This week, Oxford Gene Technology launched its CytoSure Cancer+SNP array, a new tool to "improve the accuracy and efficiency of cancer research."
Developed in collaboration with cancer cytogeneticist Jaqueline Schoumans from Lausanne University Hospital in Switzerland, OGT's new array combines long oligonucleotide comparative genomic hybridization probes with SNP content, enabling the detection of both copy number variants and loss of heterozygosity.
Each Cancer+SNP array contains 180,000 probes, and is made available in a format of four arrays per slide. In addition to detecting CNVs and LOH, the arrays also offer "in depth CNV analysis," on 1,500 cancer-associated genes.
OGT also said that any reference sample can be used in the analysis of the Cancer+SNP array without changes to its standard CGH protocol, and that its SNP probe chemistry does not require a restriction digestion step. The ability to use matched samples is a "particular advantage for research into genetic aberrations in cancer, enabling any constitutional abnormalities to be filtered out," the firm claimed.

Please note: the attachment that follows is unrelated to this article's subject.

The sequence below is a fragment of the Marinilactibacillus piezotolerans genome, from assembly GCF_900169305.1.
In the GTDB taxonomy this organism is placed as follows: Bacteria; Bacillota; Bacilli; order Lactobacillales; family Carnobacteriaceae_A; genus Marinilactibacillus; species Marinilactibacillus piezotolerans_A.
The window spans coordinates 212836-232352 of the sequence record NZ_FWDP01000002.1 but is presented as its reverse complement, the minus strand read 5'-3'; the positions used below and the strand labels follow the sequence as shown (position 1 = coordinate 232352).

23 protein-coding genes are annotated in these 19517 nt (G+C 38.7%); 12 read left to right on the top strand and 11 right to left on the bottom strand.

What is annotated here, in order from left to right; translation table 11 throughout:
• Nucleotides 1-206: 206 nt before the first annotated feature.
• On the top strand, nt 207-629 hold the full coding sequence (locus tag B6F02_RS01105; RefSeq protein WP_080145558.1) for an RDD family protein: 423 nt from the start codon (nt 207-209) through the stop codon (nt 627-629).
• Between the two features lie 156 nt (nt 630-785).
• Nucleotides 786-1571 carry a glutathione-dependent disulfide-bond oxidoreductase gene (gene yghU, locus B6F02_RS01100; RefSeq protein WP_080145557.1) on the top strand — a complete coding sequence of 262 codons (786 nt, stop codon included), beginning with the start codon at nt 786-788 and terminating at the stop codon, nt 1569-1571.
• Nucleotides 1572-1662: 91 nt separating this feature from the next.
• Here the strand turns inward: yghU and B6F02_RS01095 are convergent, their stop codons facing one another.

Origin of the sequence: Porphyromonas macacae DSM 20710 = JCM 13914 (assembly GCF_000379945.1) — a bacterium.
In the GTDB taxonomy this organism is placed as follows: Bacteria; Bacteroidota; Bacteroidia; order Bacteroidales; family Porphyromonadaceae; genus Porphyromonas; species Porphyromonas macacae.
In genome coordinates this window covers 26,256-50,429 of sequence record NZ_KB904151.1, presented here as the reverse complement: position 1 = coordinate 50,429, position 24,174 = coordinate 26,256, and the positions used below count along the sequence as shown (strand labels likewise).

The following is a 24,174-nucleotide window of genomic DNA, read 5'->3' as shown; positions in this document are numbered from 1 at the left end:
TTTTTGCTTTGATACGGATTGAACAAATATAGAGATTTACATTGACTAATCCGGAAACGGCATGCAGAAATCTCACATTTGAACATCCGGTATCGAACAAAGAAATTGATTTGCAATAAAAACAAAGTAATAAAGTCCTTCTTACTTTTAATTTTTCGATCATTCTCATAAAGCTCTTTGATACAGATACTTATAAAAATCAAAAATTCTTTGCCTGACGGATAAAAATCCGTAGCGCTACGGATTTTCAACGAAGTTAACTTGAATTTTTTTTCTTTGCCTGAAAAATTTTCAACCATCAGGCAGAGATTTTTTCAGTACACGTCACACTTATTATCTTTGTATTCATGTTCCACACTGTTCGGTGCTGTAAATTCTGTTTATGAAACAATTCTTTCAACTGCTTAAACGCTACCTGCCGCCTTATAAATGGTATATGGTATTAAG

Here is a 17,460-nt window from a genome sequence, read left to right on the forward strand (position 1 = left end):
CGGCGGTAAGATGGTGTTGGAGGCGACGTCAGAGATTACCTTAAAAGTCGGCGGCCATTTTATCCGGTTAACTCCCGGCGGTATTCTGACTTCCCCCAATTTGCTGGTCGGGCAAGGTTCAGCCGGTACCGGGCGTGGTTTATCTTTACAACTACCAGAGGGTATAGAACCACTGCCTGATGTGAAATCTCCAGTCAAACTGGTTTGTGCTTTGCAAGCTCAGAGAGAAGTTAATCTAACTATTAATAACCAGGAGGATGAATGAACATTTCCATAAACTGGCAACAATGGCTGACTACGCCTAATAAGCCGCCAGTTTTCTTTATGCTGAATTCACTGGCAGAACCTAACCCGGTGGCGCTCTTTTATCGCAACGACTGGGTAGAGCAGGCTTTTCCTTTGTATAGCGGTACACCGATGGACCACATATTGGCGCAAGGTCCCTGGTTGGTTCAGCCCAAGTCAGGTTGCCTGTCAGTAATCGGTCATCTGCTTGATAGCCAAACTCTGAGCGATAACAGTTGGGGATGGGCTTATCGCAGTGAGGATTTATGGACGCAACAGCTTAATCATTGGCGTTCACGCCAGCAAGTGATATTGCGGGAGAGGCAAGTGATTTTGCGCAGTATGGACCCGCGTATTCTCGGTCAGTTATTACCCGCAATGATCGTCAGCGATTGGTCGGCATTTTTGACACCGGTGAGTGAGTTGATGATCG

OGT first introduced the Cancer+SNP array last year, when it began offering the tool in early access (BAN 6/26/2012). BioArray News also interviewed Schoumans about the development of the chip at that time (BAN 6/26/2012).
James Clough, executive vice president of commercial activities at OGT, said in a statement this week that the release of the Cancer+SNP array is part of the firm's "ongoing strategy" to sell arrays to "help increase our understanding of cancer formation and development." He noted that the company plans to add to its portfolio of cancer-focused arrays, and will introduce a chip based on the Cancer Cytogenomics Microarray Consortium's consensus design in coming months (BAN 2/26/2013).